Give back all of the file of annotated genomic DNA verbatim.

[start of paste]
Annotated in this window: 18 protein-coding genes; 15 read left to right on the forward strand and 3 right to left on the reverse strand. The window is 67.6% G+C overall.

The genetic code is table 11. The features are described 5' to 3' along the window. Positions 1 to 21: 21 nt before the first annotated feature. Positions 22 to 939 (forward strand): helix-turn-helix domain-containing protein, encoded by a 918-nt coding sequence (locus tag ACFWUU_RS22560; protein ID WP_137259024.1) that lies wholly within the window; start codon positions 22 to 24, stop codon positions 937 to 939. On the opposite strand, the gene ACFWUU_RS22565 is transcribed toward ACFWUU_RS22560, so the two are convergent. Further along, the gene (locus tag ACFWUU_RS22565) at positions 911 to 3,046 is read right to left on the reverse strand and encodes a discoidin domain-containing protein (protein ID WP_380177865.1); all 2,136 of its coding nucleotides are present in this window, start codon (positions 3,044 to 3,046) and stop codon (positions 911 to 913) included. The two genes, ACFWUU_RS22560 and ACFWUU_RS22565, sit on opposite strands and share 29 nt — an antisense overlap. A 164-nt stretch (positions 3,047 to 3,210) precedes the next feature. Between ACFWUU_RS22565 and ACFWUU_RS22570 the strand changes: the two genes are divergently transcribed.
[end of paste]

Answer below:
Annotated in this window: 18 protein-coding genes; 15 read left to right on the forward strand and 3 right to left on the reverse strand. The window is 67.6% G+C overall.

The genetic code is table 11. The features are described 5' to 3' along the window. Positions 1 to 21: 21 nt before the first annotated feature. Positions 22 to 939 (forward strand): helix-turn-helix domain-containing protein, encoded by a 918-nt coding sequence (locus tag ACFWUU_RS22560; protein ID WP_137259024.1) that lies wholly within the window; start codon positions 22 to 24, stop codon positions 937 to 939. On the opposite strand, the gene ACFWUU_RS22565 is transcribed toward ACFWUU_RS22560, so the two are convergent. Further along, the gene (locus tag ACFWUU_RS22565) at positions 911 to 3,046 is read right to left on the reverse strand and encodes a discoidin domain-containing protein (protein ID WP_380177865.1); all 2,136 of its coding nucleotides are present in this window, start codon (positions 3,044 to 3,046) and stop codon (positions 911 to 913) included. The two genes, ACFWUU_RS22560 and ACFWUU_RS22565, sit on opposite strands and share 29 nt — an antisense overlap. A 164-nt stretch (positions 3,047 to 3,210) precedes the next feature. Between ACFWUU_RS22565 and ACFWUU_RS22570 the strand changes: the two genes are divergently transcribed.